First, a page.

The sliding filament theory is the physiological interaction between Actin and Myosin Myofilaments. Actin Myofilaments are made up of Actin molecules, and a Troponin / Tropomyosin complex which combined, form a helix structure. Myosin Myofilaments are composed of Myosin light chain, and Myosin Heavy chain molecules. Within the Myosin myofilaments, there are Myosin heads, which are responsible for binding to the Actin Molecule. However, The Troponin Molecule covers the Myosin binding site on the Actin Myofilament and must be removed for cross-bridge formation to occur. Myosin binding sites are uncovered when Ca2+ is released from the sarcoplasmic reticulum and binds to the Troponin molecules, allowing the Myosin head to attach to the binding site, allowing the formation of a cross-bridge.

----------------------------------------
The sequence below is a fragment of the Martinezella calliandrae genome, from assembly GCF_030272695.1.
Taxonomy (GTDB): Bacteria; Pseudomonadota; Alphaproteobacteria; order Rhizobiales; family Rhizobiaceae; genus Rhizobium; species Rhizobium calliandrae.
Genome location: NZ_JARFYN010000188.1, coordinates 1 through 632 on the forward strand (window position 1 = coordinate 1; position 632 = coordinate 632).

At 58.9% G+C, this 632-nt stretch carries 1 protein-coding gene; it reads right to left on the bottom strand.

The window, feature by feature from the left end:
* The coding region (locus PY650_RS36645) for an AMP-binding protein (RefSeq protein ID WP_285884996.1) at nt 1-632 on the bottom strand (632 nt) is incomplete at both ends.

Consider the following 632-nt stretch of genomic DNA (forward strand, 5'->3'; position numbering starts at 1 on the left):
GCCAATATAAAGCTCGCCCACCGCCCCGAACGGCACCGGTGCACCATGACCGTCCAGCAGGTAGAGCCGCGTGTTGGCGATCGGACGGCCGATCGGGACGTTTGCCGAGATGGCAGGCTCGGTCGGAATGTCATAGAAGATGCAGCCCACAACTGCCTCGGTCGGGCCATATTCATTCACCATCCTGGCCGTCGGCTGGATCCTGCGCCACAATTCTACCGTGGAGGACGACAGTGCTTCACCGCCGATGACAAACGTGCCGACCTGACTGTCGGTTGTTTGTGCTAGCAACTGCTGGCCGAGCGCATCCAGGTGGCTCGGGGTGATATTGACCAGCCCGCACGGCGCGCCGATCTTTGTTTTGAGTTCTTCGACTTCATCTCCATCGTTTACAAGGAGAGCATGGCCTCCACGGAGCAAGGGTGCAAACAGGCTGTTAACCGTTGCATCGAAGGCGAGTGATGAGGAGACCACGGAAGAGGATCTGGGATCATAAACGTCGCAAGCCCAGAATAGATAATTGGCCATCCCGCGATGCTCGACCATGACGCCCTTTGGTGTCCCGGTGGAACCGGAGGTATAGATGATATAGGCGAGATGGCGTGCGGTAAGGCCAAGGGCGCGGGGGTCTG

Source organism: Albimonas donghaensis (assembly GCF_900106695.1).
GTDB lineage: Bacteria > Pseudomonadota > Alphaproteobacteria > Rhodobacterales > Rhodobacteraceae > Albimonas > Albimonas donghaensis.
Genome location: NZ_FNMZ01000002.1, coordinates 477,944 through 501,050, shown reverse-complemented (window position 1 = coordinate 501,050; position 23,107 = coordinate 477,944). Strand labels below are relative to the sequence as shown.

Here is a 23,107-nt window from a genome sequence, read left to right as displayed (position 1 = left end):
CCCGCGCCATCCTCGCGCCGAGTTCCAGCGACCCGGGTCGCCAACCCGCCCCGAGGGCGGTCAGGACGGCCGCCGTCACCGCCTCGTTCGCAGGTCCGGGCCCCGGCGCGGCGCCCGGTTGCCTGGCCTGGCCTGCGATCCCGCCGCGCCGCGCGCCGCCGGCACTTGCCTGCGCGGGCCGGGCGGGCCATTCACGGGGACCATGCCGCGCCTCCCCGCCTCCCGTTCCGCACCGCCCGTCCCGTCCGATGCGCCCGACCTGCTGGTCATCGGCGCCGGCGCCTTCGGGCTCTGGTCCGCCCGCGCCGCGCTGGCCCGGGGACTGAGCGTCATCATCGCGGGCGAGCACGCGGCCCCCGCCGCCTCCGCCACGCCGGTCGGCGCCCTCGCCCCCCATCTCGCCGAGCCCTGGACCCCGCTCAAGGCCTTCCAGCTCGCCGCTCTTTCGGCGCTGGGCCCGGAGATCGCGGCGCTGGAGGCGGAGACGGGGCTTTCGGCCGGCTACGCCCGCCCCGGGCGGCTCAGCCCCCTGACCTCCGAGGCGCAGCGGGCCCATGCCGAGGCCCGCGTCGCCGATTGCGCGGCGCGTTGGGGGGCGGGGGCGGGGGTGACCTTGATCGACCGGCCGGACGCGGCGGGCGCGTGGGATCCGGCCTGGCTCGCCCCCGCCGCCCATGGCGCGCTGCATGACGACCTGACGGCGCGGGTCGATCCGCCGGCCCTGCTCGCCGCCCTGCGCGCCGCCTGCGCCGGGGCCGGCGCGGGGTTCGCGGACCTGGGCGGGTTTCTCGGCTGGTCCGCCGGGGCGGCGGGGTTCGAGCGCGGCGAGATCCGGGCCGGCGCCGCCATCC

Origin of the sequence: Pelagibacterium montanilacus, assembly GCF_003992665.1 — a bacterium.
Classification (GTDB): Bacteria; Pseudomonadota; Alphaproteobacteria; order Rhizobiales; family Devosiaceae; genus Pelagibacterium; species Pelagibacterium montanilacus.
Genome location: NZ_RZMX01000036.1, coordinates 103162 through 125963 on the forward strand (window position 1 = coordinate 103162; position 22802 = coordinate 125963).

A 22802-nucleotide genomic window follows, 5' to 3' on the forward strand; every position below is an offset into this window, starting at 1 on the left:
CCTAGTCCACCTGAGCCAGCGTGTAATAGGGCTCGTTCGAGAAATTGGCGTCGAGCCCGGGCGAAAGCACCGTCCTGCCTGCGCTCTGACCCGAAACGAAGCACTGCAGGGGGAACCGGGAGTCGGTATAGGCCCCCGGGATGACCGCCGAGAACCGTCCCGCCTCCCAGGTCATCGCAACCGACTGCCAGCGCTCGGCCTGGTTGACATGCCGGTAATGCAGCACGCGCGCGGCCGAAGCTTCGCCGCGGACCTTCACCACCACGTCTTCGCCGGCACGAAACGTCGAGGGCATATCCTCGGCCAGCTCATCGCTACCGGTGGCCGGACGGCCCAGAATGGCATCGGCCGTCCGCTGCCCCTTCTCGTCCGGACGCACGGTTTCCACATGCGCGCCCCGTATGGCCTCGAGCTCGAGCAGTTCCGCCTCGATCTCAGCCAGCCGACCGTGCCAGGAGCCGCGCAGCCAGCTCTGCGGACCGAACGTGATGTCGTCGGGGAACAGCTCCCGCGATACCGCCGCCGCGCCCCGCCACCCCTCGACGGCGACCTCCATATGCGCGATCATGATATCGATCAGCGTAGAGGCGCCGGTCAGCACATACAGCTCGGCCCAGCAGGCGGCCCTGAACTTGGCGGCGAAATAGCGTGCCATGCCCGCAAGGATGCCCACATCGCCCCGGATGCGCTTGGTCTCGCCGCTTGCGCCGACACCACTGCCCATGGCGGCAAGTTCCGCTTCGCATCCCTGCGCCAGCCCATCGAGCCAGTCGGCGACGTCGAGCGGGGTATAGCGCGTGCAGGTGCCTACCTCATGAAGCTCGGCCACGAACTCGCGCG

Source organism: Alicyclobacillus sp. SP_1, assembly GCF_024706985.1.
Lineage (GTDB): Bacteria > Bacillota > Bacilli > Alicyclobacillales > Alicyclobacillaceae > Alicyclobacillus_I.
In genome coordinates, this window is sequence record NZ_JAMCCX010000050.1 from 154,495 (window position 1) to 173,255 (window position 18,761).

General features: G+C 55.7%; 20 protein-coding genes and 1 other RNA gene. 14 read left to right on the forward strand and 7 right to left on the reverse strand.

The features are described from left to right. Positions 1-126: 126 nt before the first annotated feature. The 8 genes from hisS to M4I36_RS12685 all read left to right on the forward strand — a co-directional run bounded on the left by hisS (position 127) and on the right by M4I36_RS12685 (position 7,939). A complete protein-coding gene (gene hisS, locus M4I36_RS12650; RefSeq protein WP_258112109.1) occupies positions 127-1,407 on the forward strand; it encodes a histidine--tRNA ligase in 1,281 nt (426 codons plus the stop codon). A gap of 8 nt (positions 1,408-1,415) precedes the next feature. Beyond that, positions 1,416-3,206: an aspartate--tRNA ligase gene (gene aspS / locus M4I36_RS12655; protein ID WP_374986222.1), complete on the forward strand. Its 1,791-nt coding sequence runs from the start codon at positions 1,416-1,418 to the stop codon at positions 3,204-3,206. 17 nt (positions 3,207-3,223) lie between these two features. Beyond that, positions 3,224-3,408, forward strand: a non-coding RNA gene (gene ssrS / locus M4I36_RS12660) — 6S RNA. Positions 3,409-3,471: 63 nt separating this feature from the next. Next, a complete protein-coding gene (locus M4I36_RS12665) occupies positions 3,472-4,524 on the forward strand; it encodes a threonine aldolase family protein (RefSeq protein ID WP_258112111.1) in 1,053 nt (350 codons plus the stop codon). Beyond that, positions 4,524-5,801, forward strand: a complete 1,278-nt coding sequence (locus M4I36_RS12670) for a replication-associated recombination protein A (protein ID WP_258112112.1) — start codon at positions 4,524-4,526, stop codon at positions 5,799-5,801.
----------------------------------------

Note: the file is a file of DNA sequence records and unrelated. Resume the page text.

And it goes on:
This cross-bridge formation happens multiple times when a muscle contracts, irrespective of the task at hand. As I am typing this, 100’s of cross bridges are forming in my muscles, allowing me to type. When we exercise, the same thing happens on a greater scale, which is where motor units come in. Motor units follow what is referred to as Hennemans size principle. For day to day, low energy / effort tasks (Such as typing) small motor units are recruited. The more intense the task, the more motor units are recruited, following a small to large pattern (Hence the name size principle). In high force movements (E.g a 1rm squat)